Posts Tagged ‘trademarks’

April 19 roundup

  • “Crash survivor sues publisher, claims he was exploited by book’s false claim of visit to heaven” [Debra Cassens Weiss, ABA Journal on William Alexander “Alex” Malarkey claim against Tyndale House Publishers] More: Lowering the Bar;
  • Attorney-client privilege and the raid on Trump lawyer Michael Cohen: my Saturday chat with Yuripzy Morgan of Baltimore’s WBAL radio [listen] On the same general subject, Clark Neily chats with Caleb Brown for the Cato Daily Podcast, and Ken at Popehat has a Stormy Daniels/Michael Cohen civil litigation lawsplainer;
  • “While there were many problems with the $1.3 trillion omnibus spending bill, one thing the Republican-led Congress got absolutely right was defunding Affirmatively Furthering Fair Housing” [Robert Romano, Daily Torch, earlier on AFFH]
  • “The nearest Macy’s department store is several thousand miles away” but a small hair salon in Scotland will need to change its similar name or face lawyers’ wrath [Timothy Geigner, TechDirt]
  • Facebook sued for allegedly allowing housing discrimination by way of ad targeting [autoplays] [Seth Fiegerman, CNN Money]
  • Beverage equivalent of clear backpacks: South Carolina bill would make it a crime to let teenagers consume energy drinks [Jacob Sullum]

March 28 roundup

Uneeda Biscuit vs. Iwanta Biscuit

— From a series of illustrations and photographs used as evidence in litigation, part of an exhibition (“Law’s Picture Books”) at NYC’s Grolier Club of more than 140 items from the Yale Law Library’s collection of images and writings on legal themes. The case of the rival cookie boxes resulted in a court’s finding in 1899 that the National Biscuit Co., maker of Uneeda, was entitled to an injunction.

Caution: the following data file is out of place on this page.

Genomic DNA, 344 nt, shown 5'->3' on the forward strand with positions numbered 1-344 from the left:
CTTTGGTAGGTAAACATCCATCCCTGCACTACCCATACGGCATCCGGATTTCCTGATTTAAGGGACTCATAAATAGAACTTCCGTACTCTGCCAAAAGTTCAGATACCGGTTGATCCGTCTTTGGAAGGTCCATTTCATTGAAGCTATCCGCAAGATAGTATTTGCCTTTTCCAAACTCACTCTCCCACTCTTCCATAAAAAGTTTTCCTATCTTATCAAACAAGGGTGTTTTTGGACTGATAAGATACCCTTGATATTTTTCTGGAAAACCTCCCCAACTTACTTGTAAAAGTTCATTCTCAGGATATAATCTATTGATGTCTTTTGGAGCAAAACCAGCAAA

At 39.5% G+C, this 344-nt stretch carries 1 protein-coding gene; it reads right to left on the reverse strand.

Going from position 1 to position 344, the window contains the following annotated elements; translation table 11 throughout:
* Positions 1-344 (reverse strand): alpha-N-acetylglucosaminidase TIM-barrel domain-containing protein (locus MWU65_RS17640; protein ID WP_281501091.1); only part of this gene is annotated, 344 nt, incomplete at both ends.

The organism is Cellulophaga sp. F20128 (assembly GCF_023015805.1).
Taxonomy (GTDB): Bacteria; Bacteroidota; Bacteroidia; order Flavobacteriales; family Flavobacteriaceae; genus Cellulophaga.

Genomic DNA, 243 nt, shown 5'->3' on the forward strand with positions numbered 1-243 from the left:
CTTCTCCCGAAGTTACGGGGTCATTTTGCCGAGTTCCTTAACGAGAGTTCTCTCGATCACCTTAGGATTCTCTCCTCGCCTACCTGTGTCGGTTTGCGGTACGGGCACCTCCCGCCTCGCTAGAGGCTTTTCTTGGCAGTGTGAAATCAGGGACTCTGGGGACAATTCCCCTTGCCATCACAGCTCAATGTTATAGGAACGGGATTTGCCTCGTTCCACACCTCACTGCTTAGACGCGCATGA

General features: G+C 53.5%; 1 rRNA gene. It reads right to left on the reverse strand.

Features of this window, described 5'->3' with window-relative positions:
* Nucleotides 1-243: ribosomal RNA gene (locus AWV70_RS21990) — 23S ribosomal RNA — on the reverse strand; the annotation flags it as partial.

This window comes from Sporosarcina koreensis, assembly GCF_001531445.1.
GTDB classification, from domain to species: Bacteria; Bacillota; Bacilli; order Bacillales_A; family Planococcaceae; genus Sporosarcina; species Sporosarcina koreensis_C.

January 10 roundup

November 29 roundup

  • Will it ever end? “Monkey Selfie Photographer Says He’s Now Going To Sue Wikipedia” [Mike Masnick, TechDirt, earlier]
  • Justice Thomas argues Indian Reorganization Act is unconstitutional [Upstate Citizens for Equality v. U.S., land-into-trust, dissenting from denial of certiorari]
  • “How much does it cost to reimburse a probation officer for $60 pants? About $4,300, so far” [John Beauge, PennLive]
  • On Gill v. Whitford, partisan gerrymandering, and the uses of math in law [Erica Goldberg]
  • Brazil makes progress on fighting corruption, advancing rule of law [Juan Carlos Hidalgo on new Cato policy analysis by Geanluca Lorenzon]
  • “Activision are fighting a [trademark] for ‘Call of DooDee’, a dog-poop-removal service” [PC Games]

July 19 roundup

  • “Biometric Privacy Laws: How a Little-Known Illinois Law Made Facebook Illegal” [Jane Bambauer]
  • Organized dentists work to block legal recognition of independent dental therapist practices [Mary Jordan, Washington Post]
  • Some yearn to bring back Warren Court (or even more interventionist) antitrust doctrine. Just don’t [John McGinnis]
  • “O’Neil is the Wang of Ireland” says apparel trademark disputant [Timothy Geigner, Techdirt]
  • “Religious people should live under the same laws as everyone else” was a nice slogan while it lasted [Julie Zauzmer, Washington Post on nuns’ construction of chapel in field so as to block pipeline, plus resulting Twitter thread]
  • “Therapy animals are everywhere, but proof that they help is not” [Karin Brulliard, Chicago Tribune]